Community comes together to celebrate 9/11 riders
If one didn’t know better, Thursday night’s welcoming of the 9-11 New York Education Ride bicyclists could have been mistaken for the Craig community Fourth of July celebration.
The singing of the national anthem, cheerleaders performing to Lee Greenwood, the VFW giving a 21-gun salute and a barbecue were just a few of the patriotic activities at the community’s welcoming of three cyclists who are cycling across the nation to help orphans of Sept. 11.
“We wanted this to be a big old-fashioned, patriotic celebration,” said Cathy Vanatta, executive director of the Craig Chamber of Commerce. “This truly was a community celebration with the cooperation of the Chamber, hospital, college, police department, museum and many more.”
The guests of honor were Ira Levy, Beth Mingledorff and Mike Marjanovic, who started riding their bikes on May 27 in Seattle, Wash., and will finish on Aug. 3 at “ground zero” in New York. Along the way the riders are raising money to donate to the Twin Towers Orphan Fund, which was created to give college tuition to children who lost loved ones in the tragedy.
“Everyday when I’m teaching I see students receiving a college education that is the foundation to their adult lives,” said Levy during a speech to the spectators. “I am glad to hear that the Craig community values its children’s education and understands what I’m doing this for.”
Levy said that after the events of Sept. 11 he, like many Americans, were trying to figure out how to help and he came up with biking across America to raise money.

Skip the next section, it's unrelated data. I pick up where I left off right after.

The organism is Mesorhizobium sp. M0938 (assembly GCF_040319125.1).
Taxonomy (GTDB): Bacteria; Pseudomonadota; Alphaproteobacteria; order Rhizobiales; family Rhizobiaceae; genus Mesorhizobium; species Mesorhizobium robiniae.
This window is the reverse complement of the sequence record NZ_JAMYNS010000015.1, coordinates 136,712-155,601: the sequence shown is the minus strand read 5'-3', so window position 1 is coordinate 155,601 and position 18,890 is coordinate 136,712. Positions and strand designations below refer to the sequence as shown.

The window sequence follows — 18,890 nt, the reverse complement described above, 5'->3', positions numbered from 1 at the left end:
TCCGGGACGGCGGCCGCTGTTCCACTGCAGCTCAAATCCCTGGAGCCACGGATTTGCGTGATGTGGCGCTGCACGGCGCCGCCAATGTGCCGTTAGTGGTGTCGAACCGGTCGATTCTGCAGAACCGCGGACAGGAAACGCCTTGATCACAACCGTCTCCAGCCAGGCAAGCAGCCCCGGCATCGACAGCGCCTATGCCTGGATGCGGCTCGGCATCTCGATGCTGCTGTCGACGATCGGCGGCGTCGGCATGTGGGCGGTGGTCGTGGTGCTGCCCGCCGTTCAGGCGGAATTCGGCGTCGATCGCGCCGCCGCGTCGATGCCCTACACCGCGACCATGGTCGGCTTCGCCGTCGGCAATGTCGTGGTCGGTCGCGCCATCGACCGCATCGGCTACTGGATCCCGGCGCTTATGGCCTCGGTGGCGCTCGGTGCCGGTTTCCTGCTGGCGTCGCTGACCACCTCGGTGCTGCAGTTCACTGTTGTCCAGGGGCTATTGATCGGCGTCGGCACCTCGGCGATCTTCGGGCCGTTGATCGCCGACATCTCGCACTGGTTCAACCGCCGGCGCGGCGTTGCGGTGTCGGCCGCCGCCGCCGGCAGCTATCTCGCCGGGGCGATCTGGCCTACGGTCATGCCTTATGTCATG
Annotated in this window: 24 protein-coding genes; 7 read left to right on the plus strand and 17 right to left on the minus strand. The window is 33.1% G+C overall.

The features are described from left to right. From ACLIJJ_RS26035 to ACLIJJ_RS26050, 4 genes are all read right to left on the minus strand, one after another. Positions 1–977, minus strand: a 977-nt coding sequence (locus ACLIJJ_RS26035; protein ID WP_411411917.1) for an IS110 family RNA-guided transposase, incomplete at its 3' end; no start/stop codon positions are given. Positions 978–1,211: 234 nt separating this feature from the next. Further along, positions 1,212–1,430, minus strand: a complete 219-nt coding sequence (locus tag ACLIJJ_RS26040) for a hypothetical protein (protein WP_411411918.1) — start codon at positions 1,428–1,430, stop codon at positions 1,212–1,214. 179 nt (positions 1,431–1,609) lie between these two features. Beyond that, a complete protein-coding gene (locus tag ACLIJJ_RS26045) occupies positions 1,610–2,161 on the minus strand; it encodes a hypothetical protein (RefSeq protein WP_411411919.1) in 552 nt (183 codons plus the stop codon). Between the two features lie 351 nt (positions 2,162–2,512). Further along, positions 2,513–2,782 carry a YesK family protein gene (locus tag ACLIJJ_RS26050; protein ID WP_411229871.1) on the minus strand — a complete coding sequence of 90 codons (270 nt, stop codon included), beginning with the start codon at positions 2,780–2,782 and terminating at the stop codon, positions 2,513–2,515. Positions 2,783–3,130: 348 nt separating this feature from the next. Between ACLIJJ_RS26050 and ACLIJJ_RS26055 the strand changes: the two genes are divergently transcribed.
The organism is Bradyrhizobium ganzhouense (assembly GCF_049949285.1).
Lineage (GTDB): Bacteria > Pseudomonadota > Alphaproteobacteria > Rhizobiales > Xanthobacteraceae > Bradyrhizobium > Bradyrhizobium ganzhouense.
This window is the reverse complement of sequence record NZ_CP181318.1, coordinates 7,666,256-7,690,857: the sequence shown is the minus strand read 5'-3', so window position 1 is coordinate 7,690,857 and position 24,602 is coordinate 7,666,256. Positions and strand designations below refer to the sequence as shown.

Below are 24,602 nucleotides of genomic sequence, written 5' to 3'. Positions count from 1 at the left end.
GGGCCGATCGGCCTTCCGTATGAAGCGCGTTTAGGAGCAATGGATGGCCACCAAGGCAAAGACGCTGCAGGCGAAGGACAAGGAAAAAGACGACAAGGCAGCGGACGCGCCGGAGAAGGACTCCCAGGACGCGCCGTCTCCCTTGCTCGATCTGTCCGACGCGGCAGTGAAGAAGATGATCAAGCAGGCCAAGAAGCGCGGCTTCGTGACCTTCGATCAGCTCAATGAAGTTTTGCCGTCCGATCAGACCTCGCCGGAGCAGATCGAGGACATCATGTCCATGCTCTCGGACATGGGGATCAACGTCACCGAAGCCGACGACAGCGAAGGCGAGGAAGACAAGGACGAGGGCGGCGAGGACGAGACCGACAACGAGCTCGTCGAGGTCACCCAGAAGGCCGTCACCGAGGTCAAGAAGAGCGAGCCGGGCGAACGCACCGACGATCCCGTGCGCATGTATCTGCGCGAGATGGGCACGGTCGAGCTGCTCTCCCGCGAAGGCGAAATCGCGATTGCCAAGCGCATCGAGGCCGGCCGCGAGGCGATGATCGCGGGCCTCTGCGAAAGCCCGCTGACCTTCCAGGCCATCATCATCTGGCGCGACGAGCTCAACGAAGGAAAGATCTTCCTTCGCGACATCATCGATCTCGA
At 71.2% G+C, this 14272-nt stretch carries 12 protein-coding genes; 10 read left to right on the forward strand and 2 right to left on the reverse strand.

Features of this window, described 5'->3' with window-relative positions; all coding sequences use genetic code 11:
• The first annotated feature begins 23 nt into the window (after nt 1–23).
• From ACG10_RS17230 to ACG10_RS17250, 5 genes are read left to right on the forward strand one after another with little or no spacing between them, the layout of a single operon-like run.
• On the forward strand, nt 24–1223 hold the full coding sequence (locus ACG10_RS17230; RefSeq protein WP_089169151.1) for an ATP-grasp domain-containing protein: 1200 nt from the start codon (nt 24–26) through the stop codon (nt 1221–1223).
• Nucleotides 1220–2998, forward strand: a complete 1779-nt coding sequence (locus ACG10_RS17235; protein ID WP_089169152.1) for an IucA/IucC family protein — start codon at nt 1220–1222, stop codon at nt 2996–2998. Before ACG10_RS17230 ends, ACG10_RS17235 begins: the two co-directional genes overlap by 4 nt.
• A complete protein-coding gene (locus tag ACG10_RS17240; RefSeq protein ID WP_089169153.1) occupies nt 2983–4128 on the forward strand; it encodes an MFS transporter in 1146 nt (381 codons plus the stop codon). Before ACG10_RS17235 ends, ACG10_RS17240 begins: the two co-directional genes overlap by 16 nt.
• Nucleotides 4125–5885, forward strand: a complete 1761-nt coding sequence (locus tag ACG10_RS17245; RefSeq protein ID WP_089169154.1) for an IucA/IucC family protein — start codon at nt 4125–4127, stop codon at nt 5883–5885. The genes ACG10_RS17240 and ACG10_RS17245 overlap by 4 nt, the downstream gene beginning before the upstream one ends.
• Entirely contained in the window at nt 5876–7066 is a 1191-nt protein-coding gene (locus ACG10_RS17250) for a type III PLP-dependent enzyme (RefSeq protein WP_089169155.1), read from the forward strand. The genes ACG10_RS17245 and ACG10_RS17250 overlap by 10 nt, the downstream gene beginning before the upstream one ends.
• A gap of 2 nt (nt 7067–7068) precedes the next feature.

“I didn’t know what to expect going into this,” said Levy, who is a community college teacher in Chicago. “I was told tonight that smaller communities like Craig embrace something like this because it helps them feel like they helped in some way.”
During the ceremony members of the Wildkat Cheerleaders read personal essays about Sept. 11, patriotism and family.
The cyclists said they were moved.
“With things like hearing those essays it makes me proud to have come through Craig,” Levy said. “I think we’ll read a couple of the essays when we arrive in New York.”
The bikers have been strengthened on the road by the encouragement and welcome they receive every day. They even have been recognized when they least expected it.
“Beth and I were riding together when a semi truck drove up beside us and the driver asked if we were ‘those guys riding for 9/11,'” said Marjanovic. “When we nodded our heads he felt in his pocket, grabbed a $20 bill, reached out the window and I grabbed it while I was still riding.”
Vanatta said she was contacted about the event early this year and had been coordinating what she hoped to be an opportunity for the community to come together.
“We just wanted there to be a little bit for everybody,” she said.
“It is nice to see your neighbors in a setting other than the supermarket,” said Marry Morris, the public information/community education coordinator for Colorado Northwestern Community College. “When you sit down and eat with people you get to interact with them in a much more personal way.”
The children at the “College for Kids” program at the college made a banner for the riders Thursday morning and, according to Morris, the riders said they would use it as a backdrop for television interviews once the ride was over.
“Something like this can help us heal from the shock and hurt that we had last September,” she said. “The event featured the combination of old and new with the honor of the VFW combined with the youth of a cheerleading performance. You aren’t a true community if you don’t know your neighbor and see what the community has to offer.”
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